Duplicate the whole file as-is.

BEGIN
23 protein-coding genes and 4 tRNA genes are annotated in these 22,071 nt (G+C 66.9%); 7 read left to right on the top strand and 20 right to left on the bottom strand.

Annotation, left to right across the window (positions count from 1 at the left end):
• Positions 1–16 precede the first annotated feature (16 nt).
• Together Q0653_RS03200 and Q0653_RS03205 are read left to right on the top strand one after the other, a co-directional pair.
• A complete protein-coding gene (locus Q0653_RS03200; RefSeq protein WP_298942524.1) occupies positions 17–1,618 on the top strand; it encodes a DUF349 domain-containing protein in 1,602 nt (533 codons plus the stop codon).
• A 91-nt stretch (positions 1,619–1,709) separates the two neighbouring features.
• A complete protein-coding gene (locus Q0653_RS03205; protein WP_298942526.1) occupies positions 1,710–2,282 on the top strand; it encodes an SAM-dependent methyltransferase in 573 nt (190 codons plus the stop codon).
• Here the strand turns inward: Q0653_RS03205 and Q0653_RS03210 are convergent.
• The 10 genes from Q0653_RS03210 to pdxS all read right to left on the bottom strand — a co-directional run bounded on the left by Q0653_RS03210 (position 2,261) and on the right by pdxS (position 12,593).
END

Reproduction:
23 protein-coding genes and 4 tRNA genes are annotated in these 22,071 nt (G+C 66.9%); 7 read left to right on the top strand and 20 right to left on the bottom strand.

Annotation, left to right across the window (positions count from 1 at the left end):
• Positions 1–16 precede the first annotated feature (16 nt).
• Together Q0653_RS03200 and Q0653_RS03205 are read left to right on the top strand one after the other, a co-directional pair.
• A complete protein-coding gene (locus Q0653_RS03200; RefSeq protein WP_298942524.1) occupies positions 17–1,618 on the top strand; it encodes a DUF349 domain-containing protein in 1,602 nt (533 codons plus the stop codon).
• A 91-nt stretch (positions 1,619–1,709) separates the two neighbouring features.
• A complete protein-coding gene (locus Q0653_RS03205; protein WP_298942526.1) occupies positions 1,710–2,282 on the top strand; it encodes an SAM-dependent methyltransferase in 573 nt (190 codons plus the stop codon).
• Here the strand turns inward: Q0653_RS03205 and Q0653_RS03210 are convergent.
• The 10 genes from Q0653_RS03210 to pdxS all read right to left on the bottom strand — a co-directional run bounded on the left by Q0653_RS03210 (position 2,261) and on the right by pdxS (position 12,593).